[56 NJSuper Page 507]

The brief does argue that removal of a policeman could be grounded on only such causes as are specified in N.J.S.A. 40:47-6, of which the only one presently material is "misconduct." From this premise defendant goes on to contend that none of the acts charged against him constitute misconduct in office and that he has not in fact been charged with misconduct but "under a general allegation of conduct unbecoming an employee in public service." For purposes of this case we will concede that defendant, as a policeman, is removable only for grounds specified in N.J.S.A. 40:47-6, including "misconduct." We nevertheless find that the itemized charges mentioned above, at least as to items (1), (2), (3) and (4), constitute misconduct in office and that the notice of charges preferred against the defendant need not denominate them as "misconduct" (although it would be better practice if it did), so long as they are substantively described and satisfactorily proven, and, as a matter of law, constitute misconduct in office.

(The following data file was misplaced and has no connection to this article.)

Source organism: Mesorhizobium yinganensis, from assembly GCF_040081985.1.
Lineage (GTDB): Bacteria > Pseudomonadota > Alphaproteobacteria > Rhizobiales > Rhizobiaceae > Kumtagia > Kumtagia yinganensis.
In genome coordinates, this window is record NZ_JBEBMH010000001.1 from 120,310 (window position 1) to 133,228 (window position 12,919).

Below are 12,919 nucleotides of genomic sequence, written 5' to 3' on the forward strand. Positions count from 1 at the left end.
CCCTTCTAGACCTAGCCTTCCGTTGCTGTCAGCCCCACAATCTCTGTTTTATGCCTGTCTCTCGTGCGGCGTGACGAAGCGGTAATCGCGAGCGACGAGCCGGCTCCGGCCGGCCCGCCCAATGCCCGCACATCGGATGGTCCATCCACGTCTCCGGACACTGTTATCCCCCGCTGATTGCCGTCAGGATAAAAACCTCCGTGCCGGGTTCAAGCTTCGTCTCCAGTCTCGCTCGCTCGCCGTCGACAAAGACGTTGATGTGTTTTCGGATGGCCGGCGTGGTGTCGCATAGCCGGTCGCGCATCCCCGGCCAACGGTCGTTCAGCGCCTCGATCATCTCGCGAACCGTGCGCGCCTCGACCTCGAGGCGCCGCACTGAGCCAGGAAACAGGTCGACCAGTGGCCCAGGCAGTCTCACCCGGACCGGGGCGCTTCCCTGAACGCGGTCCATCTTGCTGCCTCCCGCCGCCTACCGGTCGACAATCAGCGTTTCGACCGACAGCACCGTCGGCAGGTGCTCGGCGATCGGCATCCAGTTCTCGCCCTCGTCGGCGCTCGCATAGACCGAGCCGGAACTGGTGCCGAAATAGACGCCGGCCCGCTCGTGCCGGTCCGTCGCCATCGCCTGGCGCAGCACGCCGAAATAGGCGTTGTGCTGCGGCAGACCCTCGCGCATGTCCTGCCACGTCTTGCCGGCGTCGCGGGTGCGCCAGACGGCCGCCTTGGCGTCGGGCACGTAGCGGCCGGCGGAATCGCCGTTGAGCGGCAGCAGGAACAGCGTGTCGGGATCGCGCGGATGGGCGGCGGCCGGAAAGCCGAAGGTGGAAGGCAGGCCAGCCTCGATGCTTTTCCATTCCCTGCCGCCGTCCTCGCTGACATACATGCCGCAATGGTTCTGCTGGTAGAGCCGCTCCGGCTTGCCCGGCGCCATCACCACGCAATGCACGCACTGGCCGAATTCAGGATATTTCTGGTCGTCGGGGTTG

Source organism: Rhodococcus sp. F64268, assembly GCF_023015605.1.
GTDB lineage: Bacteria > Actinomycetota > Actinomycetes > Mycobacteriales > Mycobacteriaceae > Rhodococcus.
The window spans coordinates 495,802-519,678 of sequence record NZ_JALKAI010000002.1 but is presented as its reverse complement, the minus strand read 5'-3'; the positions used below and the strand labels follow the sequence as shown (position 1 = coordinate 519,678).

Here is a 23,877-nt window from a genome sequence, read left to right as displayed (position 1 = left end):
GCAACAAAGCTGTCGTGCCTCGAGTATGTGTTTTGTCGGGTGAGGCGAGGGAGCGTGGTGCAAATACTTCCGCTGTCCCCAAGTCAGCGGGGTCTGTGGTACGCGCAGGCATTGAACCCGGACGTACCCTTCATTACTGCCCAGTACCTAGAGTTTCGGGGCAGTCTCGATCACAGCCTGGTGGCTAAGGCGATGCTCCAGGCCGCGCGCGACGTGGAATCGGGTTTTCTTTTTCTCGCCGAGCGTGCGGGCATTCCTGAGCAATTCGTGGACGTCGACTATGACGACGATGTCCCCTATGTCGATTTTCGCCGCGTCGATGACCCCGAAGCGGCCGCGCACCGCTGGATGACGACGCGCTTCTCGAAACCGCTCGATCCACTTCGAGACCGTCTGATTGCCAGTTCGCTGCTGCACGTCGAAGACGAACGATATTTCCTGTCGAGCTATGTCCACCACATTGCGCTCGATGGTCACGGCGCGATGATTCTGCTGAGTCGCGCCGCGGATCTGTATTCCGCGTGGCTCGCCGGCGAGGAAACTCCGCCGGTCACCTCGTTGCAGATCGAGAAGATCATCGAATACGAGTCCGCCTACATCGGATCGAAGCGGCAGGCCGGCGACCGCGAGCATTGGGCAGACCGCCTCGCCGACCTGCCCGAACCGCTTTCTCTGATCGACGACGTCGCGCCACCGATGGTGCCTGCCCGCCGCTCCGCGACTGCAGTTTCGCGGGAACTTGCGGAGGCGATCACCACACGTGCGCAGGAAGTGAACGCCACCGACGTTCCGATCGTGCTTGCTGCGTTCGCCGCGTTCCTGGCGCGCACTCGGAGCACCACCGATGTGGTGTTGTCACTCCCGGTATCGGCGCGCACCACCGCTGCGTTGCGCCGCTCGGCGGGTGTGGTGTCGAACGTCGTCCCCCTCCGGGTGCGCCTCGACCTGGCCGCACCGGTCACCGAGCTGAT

Of the above numbered items, those from (1) to (4), inclusive, constitute misconduct in office, for purposes of a proceeding to remove a policeman from office. The first two of these obviously bear on the performance of the defendant's official duties. As to the others, it matters not whether they relate directly to performance of the defendant's official duties, so long as the acts charged tend to reflect upon and impair the morale and discipline of the police force. Herbert v. Atlantic City , 87 N.J.L. 98, 101 (Sup. Ct. 1915), quoted with approval in Ward v. Keenan , 3 N.J. 298, 311 (1949); and see Martin v. Smith , 100 N.J.L. 50, 52 (Sup. Ct. 1924). Every one of the acts referred to, of which defendant was found guilty, is of a nature which would tend to reflect upon and impair the morale of the police department -- in the case of the charges of solicitation of municipal employees to misappropriate parking meter collections, egregiously so. Adjudication of guilt of these latter charges alone would have made any